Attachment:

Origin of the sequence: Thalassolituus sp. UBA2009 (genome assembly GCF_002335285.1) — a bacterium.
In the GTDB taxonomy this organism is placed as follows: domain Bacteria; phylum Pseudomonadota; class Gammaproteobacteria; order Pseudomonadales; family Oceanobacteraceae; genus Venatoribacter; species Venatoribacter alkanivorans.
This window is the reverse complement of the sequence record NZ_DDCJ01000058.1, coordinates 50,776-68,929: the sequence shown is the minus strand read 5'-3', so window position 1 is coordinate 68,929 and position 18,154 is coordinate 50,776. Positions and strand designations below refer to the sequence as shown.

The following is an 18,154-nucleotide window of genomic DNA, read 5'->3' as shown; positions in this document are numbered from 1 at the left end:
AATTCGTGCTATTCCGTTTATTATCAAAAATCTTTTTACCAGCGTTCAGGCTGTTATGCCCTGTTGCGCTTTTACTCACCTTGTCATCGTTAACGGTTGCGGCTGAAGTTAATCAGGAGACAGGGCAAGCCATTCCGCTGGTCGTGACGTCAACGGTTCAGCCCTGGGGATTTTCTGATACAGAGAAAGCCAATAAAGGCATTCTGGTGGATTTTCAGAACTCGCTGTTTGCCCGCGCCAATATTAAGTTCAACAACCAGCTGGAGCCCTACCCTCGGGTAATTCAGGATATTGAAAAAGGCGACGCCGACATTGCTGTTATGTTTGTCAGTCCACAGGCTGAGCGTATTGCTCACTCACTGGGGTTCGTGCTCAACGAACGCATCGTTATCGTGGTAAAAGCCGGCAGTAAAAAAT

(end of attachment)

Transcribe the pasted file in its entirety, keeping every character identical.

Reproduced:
Origin of the sequence: Thalassolituus sp. UBA2009 (genome assembly GCF_002335285.1) — a bacterium.
In the GTDB taxonomy this organism is placed as follows: domain Bacteria; phylum Pseudomonadota; class Gammaproteobacteria; order Pseudomonadales; family Oceanobacteraceae; genus Venatoribacter; species Venatoribacter alkanivorans.
This window is the reverse complement of the sequence record NZ_DDCJ01000058.1, coordinates 50,776-68,929: the sequence shown is the minus strand read 5'-3', so window position 1 is coordinate 68,929 and position 18,154 is coordinate 50,776. Positions and strand designations below refer to the sequence as shown.

The following is an 18,154-nucleotide window of genomic DNA, read 5'->3' as shown; positions in this document are numbered from 1 at the left end:
AATTCGTGCTATTCCGTTTATTATCAAAAATCTTTTTACCAGCGTTCAGGCTGTTATGCCCTGTTGCGCTTTTACTCACCTTGTCATCGTTAACGGTTGCGGCTGAAGTTAATCAGGAGACAGGGCAAGCCATTCCGCTGGTCGTGACGTCAACGGTTCAGCCCTGGGGATTTTCTGATACAGAGAAAGCCAATAAAGGCATTCTGGTGGATTTTCAGAACTCGCTGTTTGCCCGCGCCAATATTAAGTTCAACAACCAGCTGGAGCCCTACCCTCGGGTAATTCAGGATATTGAAAAAGGCGACGCCGACATTGCTGTTATGTTTGTCAGTCCACAGGCTGAGCGTATTGCTCACTCACTGGGGTTCGTGCTCAACGAACGCATCGTTATCGTGGTAAAAGCCGGCAGTAAAAAAT